Tomographic full waveform inversion and linear modeling of multiple scattering |

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The problem is even deeper. When causes large time shifts by multiple scattering, there is no perturbation that can model those time shifts by single scattering; that is,

The non linearity of the modeling operator makes the objective function equation 2 to be non convex when the velocity perturbations are sufficiently large. Figure 1 shows an example of non-convexity of the objective function. The result correspond to several 1D transmission problems sharing the same starting velocity (1.2 km/s) and with different true velocities. For all these experiments the source-receiver offset is 4 km and the source function is a zero-phase wavelet bandlimited between 5 and 20 Hz. The FWI norm is plotted as a function of the true velocity. If the true velocity is lower than km/s or larger than km/s a gradient based method will not converge to the right solution, even in this simple and low-dimensionality example.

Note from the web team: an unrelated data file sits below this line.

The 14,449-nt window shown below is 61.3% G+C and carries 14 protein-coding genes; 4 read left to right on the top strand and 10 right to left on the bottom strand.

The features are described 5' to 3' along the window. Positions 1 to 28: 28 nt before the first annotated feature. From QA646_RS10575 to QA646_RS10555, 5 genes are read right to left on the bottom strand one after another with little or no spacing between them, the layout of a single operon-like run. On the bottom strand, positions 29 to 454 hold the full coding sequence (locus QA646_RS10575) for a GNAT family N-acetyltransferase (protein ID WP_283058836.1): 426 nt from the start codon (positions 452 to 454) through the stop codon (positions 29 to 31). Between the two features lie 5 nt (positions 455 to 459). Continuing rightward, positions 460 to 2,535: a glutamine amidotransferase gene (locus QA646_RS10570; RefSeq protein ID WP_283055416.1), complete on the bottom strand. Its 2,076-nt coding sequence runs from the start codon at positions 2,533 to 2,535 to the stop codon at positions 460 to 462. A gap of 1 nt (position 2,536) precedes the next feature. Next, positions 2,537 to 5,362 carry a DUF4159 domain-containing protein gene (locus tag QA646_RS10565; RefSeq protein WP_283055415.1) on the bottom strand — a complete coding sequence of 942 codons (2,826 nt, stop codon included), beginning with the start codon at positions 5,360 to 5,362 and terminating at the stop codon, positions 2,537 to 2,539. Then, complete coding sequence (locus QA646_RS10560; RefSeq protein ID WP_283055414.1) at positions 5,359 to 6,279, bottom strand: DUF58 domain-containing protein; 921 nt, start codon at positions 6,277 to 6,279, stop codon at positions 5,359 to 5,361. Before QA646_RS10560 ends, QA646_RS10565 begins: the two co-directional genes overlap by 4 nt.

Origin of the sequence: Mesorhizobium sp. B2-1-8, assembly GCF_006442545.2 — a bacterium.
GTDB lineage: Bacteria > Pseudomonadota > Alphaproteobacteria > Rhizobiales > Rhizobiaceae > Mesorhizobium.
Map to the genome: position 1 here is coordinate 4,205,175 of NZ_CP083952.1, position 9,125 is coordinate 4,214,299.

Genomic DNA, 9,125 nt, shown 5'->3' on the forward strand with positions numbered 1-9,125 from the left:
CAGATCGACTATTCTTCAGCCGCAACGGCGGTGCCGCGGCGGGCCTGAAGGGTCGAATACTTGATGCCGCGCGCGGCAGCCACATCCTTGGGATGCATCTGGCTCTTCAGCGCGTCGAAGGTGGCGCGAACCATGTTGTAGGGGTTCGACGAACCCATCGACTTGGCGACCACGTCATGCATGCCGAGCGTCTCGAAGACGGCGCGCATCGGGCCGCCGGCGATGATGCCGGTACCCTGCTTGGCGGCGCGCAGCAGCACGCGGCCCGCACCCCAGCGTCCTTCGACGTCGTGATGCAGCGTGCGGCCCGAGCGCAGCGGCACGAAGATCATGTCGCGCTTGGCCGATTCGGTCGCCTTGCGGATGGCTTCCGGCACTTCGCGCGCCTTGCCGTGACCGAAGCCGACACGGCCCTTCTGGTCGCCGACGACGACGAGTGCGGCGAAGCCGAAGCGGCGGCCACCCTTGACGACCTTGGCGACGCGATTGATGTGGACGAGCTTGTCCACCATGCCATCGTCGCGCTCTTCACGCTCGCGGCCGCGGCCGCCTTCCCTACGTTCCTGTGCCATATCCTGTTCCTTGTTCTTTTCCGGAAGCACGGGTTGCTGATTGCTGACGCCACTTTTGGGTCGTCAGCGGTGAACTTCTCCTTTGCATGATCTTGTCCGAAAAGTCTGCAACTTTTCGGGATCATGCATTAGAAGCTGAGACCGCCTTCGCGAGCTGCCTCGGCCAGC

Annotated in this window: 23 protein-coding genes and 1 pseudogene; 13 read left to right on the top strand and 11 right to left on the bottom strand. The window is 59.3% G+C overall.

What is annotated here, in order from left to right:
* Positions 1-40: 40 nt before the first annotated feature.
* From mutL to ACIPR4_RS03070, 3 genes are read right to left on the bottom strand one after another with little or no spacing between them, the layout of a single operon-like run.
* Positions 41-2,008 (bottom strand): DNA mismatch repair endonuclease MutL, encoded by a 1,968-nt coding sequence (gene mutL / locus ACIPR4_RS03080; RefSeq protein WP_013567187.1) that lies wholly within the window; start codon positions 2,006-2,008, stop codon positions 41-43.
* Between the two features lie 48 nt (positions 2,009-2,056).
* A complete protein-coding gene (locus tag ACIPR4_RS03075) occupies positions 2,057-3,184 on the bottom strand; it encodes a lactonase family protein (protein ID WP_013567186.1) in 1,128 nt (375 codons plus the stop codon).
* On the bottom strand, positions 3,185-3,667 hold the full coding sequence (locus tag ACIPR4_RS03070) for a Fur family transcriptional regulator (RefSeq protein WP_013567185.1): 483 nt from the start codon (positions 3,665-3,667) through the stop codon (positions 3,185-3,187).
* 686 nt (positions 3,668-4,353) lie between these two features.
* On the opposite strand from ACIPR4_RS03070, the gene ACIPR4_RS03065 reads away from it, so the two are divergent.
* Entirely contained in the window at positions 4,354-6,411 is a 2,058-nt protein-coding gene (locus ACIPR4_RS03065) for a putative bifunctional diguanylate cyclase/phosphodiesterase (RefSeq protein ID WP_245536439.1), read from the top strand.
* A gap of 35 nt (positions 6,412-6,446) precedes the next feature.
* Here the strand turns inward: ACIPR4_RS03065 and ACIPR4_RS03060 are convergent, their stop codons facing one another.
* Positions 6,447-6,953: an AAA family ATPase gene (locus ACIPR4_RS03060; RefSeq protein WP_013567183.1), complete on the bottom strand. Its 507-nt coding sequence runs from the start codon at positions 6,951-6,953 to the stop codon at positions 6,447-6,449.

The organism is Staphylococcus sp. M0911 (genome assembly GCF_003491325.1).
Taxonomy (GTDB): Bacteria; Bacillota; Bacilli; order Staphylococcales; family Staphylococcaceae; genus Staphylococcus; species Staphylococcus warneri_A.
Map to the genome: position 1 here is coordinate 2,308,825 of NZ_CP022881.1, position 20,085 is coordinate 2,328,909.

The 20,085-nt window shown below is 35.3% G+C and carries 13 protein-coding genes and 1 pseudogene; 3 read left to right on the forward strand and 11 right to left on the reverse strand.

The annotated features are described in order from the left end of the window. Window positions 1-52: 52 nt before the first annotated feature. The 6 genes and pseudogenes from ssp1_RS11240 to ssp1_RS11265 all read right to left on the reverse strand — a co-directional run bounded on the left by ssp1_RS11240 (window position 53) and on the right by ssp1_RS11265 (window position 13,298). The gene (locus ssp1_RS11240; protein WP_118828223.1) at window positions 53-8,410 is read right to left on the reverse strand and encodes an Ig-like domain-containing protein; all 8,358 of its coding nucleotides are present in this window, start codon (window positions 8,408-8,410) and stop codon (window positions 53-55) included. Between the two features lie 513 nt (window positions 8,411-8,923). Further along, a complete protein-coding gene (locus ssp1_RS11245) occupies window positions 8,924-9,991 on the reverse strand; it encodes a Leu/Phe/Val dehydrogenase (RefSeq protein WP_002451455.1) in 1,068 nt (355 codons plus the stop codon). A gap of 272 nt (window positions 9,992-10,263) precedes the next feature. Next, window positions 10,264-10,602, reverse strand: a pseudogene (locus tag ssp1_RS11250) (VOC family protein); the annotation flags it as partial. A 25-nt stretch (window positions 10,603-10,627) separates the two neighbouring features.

The challenges of solving the optimization problem in equation 1 by gradient based optimization can be alternatively represented by graphing, as a function of the initial velocity error, the search direction (opposite sign of the gradient direction) of the objective function with respect to velocity square. Figure 2 display this function computed by applying the adjoint of the linear operator to the data residuals; that is

For a gradient based method to converge, the search direction should be always negative when the true velocity is lower than 1.2 km/s, and positive when the true velocity is higher.

Tomographic full waveform inversion and linear modeling of multiple scattering |

2012-10-29